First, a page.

Wednesday, September 12, 2007


Thing 1's trumpet teacher suggested that he watch the video below, of trumpter Rafael Mendez. It's all about precision and control, and it's pretty amazing--it closes with Mendez playing the Mexican Hat Dance on a single breath.

Being the person I am (He Who Broods On Larger Implications), it has gotten me thinking about this idea of excellence, and what place it has in our culture anymore.

In the education field, of course, we've completely given up on the idea of excellence. For most teachers in most districts, even the goal of proficiency is ludicrously pie-in-the-sky, leading teachers and administrators do things like cancel everything but math and English and drill those subjects till test day. And still the students can't pass.

One of the reasons for this downward slide is a lack of rigor--a refusal to demand, and teach to, excellence (in our teachers as much as in our students). I've been in schools--across the country--and seen error-strewn student work posted on bulletin boards. Some of the work was corrected; most was not. Some of it was graded; most was not. What, exactly, made it worthy of display and celebration? What values do we teach our students when merely completing something makes it worthy of applause?

Are things any better in the arts--the world I more or less left behind in order to be a Responsible Parent? I would have to say Hell No.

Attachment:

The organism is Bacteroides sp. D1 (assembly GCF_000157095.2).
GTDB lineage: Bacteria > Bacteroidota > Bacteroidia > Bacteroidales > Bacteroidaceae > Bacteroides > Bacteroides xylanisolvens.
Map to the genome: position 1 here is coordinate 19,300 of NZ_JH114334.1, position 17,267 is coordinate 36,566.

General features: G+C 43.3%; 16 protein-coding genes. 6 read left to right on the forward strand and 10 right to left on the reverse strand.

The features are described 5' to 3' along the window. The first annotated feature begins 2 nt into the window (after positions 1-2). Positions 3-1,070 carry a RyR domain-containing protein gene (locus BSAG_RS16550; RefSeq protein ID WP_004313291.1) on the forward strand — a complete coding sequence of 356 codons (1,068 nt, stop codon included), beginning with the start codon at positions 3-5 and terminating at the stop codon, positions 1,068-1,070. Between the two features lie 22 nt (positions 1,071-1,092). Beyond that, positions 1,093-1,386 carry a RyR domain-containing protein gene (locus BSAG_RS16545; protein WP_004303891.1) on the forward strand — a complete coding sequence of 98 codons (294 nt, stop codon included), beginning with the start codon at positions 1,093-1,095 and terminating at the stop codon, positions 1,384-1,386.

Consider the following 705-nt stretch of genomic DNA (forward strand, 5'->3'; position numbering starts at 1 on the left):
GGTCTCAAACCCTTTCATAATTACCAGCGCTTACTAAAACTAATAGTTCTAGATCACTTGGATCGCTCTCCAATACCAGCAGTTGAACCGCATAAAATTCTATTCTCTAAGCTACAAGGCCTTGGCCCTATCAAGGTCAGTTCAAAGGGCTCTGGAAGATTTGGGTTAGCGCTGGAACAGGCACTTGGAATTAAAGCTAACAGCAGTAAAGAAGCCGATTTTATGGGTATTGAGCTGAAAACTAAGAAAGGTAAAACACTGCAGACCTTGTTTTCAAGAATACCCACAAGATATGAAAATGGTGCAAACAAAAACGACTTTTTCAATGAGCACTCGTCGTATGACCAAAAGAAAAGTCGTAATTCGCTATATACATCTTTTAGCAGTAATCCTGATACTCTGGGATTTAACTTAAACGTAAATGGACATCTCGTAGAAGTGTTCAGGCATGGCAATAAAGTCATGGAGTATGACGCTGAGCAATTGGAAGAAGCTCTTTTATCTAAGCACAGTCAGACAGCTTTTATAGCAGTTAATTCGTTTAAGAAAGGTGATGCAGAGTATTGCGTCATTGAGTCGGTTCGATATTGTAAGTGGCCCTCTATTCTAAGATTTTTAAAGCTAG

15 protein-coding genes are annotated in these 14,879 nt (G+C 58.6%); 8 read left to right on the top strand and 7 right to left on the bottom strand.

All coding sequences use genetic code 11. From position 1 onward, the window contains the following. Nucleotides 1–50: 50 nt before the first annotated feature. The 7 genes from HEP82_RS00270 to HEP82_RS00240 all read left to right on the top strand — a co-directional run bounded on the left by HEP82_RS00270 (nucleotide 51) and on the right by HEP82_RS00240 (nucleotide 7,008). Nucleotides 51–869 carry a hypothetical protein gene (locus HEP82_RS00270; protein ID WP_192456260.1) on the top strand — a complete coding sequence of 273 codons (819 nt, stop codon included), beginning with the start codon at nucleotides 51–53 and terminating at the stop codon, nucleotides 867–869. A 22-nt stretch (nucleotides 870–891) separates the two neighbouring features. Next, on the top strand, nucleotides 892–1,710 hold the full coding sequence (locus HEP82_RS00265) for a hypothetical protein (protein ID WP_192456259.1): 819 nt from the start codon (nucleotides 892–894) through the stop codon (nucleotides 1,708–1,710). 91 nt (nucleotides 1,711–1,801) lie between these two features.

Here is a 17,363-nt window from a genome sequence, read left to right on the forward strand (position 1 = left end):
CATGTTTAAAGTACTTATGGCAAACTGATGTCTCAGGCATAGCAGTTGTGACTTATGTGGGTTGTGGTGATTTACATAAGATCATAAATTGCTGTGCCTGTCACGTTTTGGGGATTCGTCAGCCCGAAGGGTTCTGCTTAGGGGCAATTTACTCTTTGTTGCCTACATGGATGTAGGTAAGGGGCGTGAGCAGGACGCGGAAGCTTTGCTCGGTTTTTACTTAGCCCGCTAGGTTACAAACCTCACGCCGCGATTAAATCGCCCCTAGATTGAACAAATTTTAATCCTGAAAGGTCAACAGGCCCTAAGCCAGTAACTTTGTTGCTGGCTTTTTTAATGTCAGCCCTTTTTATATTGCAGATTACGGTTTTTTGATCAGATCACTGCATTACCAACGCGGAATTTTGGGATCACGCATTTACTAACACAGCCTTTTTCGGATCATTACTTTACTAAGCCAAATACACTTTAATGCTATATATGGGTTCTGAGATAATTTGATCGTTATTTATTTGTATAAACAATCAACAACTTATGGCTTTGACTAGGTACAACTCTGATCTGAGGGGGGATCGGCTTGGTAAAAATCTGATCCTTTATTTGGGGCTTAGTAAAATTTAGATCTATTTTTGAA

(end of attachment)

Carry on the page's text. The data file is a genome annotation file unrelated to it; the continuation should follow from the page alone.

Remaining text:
What does excellence mean in popular music these days? Is there an agreed-upon definition? There are tastes, of course--everyone has tastes and preferences. But I'm talking about recognition of skill that transcends preference. You can hate jazz, classical music, or the trumpet, and still have to acknowledge that Mendez is a master. It's clear what Good is, and what Great is, completely apart from personal preference.

But virtuosity as an instrumentalist is old-fashioned and, it seems, entirely beside the point these days. It still matters in classical music and in jazz, of course, but who really cares about those anymore? Weirdos. Fringe-dwellers. It's not Mainstream. In the Mainstream, everything is synthesized and pre-programmed, and even when real instruments are involved, not much is asked of them. I mean, we aren't exactly hearing new Jimi Hendrixes out there, are we? It's just not part of the conversation.

What about singing? Yeah, what about it? Doesn't virtuosity in singing have anything to do with public approval or popularity? I mean, come on--it's singing. We must care whether or not it's good.

Well....must we? Did we love Madonna because of her pipes? Is Brittney our latest tragic heroine because of the pure vocal skill that she's throwing away?